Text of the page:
Just want to rest this a bit. Darkheart, the link you provided is a blog post linking to a magazine article with an FDA reference on the bottom of the page. I never read blog posts unless I know the author and trust that author's analysis. Don't trust magazine articles, they are meant to scare you. Their job is to give you a grabbing headline. Now, the actual FDA page listed tons of lipsticks that contain lead, on a scale of parts per million. The initial analysis revealed fractional parts per million, and an expanded analysis showed ppm was double to 7 times the initial analysis, still, from 0.55 ppm to 7 ppm at best, all which the FDA has considered harmless in the way lipstick is used. Even at that, Clinique was tested on the lower end in the extended analysis, containing average 1 ppm to 0.5 ppm depending on the product. If you want to attack a cosmetic company, that would be Maybelline and L'Oreal, measuring 7 ppm, in one product produced by each company.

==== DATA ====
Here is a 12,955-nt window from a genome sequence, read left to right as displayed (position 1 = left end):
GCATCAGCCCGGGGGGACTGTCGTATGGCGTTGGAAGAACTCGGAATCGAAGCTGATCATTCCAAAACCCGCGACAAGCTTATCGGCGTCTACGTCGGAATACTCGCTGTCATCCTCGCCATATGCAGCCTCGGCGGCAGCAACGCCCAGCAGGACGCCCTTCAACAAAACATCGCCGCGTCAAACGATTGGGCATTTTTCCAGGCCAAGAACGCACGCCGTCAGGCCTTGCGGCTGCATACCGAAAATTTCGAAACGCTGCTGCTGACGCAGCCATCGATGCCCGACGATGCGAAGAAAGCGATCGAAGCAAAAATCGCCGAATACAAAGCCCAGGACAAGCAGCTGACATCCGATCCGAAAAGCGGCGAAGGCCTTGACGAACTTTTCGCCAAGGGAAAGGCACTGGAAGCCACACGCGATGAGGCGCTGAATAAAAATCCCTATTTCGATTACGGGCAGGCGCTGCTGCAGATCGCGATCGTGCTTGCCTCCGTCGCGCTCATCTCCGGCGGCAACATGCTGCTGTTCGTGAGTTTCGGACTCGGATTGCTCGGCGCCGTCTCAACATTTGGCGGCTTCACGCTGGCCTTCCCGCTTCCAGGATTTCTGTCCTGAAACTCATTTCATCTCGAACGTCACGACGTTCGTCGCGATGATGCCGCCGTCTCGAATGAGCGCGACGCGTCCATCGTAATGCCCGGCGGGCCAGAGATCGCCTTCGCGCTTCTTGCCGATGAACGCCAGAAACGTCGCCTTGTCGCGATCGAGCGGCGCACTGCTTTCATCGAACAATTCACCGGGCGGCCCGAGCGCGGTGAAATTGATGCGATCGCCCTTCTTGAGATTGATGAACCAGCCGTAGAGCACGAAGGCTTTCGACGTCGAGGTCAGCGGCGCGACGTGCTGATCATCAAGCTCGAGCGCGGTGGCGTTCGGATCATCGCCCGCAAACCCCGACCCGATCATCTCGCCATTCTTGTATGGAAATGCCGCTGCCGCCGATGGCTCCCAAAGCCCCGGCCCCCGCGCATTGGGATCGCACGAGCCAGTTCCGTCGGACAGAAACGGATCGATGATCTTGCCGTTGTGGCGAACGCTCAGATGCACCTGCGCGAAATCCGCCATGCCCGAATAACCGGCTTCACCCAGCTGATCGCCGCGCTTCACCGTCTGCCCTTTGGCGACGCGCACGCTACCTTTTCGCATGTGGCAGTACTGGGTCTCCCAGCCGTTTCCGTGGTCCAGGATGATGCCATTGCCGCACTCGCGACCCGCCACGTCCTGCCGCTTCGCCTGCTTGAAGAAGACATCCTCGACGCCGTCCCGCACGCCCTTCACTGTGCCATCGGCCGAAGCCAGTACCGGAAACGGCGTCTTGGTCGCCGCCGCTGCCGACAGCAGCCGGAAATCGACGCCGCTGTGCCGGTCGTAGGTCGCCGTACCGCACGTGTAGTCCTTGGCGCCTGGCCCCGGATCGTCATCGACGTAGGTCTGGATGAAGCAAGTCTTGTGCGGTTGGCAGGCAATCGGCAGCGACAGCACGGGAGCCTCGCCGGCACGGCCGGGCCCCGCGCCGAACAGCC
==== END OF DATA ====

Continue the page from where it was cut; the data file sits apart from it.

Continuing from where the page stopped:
This is just a thread about the BB cream's we're using and if we like them. 

#3356729 Review Bb Creams!

Posted by Vanbelle on 10 June 2013 - 02:08 PM

I wanted to start a thread listing the BB creams you tried and how you found them. Can others chime in? How much coverage, spread, finish (mattte/shiny), and what skin tone it suits. AND---do you think it's lead to any breakouts!



BRTC Jasmine Water BB Cream


Works for very pale skin with pink undertones, full coverage and spreads nicely. Slightly shiny finish.


BRTC Perfect Recover Balm


Still works for very pale skin, slightly darker than Jasmine water. Spreads nicely, still good coverage. Somewhat matte finish. Smells like tee trea oil. 


Smashbox Camera Ready BB Cream


Worst one so far. Spreads thin, too dark for paler skin with yellow undertones. Have to mess with it to get an even tone. Matte Finish. Medium coverage. Others have said it can make your skin look flaky!


Dr. Jart+ Renewalist BB Beauty Balm